Using a blog as a particular type of mental bucket
You can use a blog as a bucket for thoughts and experiences that are not yet fully dealt with or considered. This is an important technique. You can empty them from your mind, whilst being assured that they won't disappear entirely. Later, you can return to them and try to process them. Processing means:
- discarding them as useless;
- connecting them up with other thoughts;
- planning further actions to be taken on the thoughts;
- building them into a wider argument or project;
- expanding them further to be revisited at a later date;
- just putting them into incubation.
You can do this with an old-fashioned paper notebook, but a blog has some key advantages:
- it can be shared, groups of people can do the work of sorting through and processing the thoughts, leaving helpful comments or writing linked entries – blogs are shareable thinking, but best suited to that early indiscriminate stage of thinking about something;
- it has a nice format that forces you to write neatly;
- you can link your thoughts to web pages outside of the blog (link them to news items, other people's blogs, module web pages, learning objects – hopefully one day calendar items, words in glossaries, concept maps);
- you can link your entries through time;
- you can categorise your entries (keywords and links to glossaries would extend this further);
- you can easily include images and diagrams – take photos of whiteboard drawings and upload them;
- you can edit your entries and comments, deleting the junk;
- you can easily reuse text from a blog in another document without having to type it back in – I just wrote the first paragraph of my thesis in my blog!).
The downside of using a blog for this is that it doesn't quite feel as safe and personal as a paper notebook. But Warwick Blogs has features that help you to feel that sense of ownership.
So how do you use a blog in this way? The key is to just get stuff down into it, without having to think too much right away. The virtue of blogging, and of Warwick Blogs in particular, is its speed. Worry about processing the stuff later, when you need to (to help with a decision, writing a more formal text, or a presentation). For now, just get it off your mind. Some advice:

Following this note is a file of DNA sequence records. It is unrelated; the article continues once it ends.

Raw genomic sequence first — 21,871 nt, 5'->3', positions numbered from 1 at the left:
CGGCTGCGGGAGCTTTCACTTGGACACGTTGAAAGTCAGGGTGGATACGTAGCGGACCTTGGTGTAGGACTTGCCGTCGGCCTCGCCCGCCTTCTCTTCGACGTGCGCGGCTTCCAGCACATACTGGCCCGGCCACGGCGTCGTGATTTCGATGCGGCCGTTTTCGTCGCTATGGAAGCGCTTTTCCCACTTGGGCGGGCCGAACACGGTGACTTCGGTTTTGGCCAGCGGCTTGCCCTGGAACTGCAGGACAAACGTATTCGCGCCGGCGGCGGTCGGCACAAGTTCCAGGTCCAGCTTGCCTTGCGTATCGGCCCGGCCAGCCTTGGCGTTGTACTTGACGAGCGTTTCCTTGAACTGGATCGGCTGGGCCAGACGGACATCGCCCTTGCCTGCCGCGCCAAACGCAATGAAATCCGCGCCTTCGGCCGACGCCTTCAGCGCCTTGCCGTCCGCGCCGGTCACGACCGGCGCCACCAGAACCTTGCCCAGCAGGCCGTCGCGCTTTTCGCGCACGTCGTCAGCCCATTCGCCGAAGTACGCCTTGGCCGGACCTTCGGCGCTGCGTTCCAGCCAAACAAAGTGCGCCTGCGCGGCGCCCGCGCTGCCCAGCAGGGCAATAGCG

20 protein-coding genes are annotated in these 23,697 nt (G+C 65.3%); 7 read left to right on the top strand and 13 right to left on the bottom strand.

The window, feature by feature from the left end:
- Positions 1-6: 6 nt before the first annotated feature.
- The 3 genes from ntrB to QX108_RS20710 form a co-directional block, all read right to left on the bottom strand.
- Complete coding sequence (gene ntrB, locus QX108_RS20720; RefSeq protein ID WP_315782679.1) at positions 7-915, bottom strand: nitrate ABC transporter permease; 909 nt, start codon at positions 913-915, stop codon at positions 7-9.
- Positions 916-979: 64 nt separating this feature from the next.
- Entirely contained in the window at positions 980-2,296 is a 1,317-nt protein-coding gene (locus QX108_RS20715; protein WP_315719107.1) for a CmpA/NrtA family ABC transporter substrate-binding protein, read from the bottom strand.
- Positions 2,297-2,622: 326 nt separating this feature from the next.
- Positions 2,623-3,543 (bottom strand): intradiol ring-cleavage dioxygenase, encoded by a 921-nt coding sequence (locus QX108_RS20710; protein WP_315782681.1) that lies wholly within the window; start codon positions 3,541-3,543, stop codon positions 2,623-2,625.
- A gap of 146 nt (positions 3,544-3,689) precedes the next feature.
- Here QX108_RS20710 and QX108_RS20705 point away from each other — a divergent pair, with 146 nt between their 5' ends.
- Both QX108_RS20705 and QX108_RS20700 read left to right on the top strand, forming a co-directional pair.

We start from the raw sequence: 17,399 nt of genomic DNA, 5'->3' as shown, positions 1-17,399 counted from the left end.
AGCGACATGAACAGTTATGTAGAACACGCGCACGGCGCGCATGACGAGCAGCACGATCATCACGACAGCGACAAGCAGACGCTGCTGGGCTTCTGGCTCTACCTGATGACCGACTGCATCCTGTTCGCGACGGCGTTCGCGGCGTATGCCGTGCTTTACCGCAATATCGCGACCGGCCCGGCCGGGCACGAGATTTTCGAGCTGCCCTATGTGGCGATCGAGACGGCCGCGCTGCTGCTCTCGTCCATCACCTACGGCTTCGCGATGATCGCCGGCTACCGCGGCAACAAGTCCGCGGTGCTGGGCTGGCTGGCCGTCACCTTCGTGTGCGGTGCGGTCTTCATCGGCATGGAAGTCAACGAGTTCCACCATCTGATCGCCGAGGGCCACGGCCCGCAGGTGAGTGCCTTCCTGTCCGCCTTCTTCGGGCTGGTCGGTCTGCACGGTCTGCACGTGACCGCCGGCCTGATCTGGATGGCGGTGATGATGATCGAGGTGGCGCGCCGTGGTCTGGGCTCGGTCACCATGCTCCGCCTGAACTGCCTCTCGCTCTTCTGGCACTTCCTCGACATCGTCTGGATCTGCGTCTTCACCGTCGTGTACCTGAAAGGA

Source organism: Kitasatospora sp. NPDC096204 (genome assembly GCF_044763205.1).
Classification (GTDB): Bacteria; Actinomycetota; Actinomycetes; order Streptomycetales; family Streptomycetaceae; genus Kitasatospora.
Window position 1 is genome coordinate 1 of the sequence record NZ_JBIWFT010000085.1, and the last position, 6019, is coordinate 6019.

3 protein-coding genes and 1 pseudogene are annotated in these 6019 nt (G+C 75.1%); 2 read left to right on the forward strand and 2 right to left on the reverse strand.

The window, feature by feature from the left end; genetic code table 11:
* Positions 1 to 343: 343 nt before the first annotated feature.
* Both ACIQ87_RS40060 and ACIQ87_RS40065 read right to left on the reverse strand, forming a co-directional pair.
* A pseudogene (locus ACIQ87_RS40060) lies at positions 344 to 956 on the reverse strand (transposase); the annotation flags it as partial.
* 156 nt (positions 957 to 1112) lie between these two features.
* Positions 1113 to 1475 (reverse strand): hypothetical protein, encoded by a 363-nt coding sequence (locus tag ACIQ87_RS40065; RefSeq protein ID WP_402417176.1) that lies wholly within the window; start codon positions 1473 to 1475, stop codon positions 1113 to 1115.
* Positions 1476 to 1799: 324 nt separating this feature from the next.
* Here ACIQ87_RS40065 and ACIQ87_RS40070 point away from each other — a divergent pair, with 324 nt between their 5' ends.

- don't treat it as a container for finished products (there are other places for them);
- don't record trivial stuff that should only be a single phrase in a simple list of stuff (a simple list bucket);
- don't use it for recording well-formed project tasks or actions that need doing, use a proper project log, plan or some other project task bucket for that;
- don't assume that you have to identify exactly what each entry is for or what it is about (don't worry to much about categorisation);
- don't think that you have to be right all the time, or sound like you know what you are talking about (if you are worried about looking stupid through your blog, limit access to your entries);
- record real-world events, even when they refer to many distinct concepts, people, or projects;
- use well identified keywords (put them in bold) to identify the references to distinct concepts, people and projects when mixed together in a single entry (better keyword idenitfication system please!);
- if you can't record your notes directly into your blog (more wifi please) then have a system for getting them down or on a pda, then adding them to your blog;
- if you really do have to write a rant, try to be honest about the events that caused it, otherwise that particular piece of history will be irretrievably lost;
- be a little disciplined about processing (or at least re-reading) the stuff you put in your blog.
- just blog it.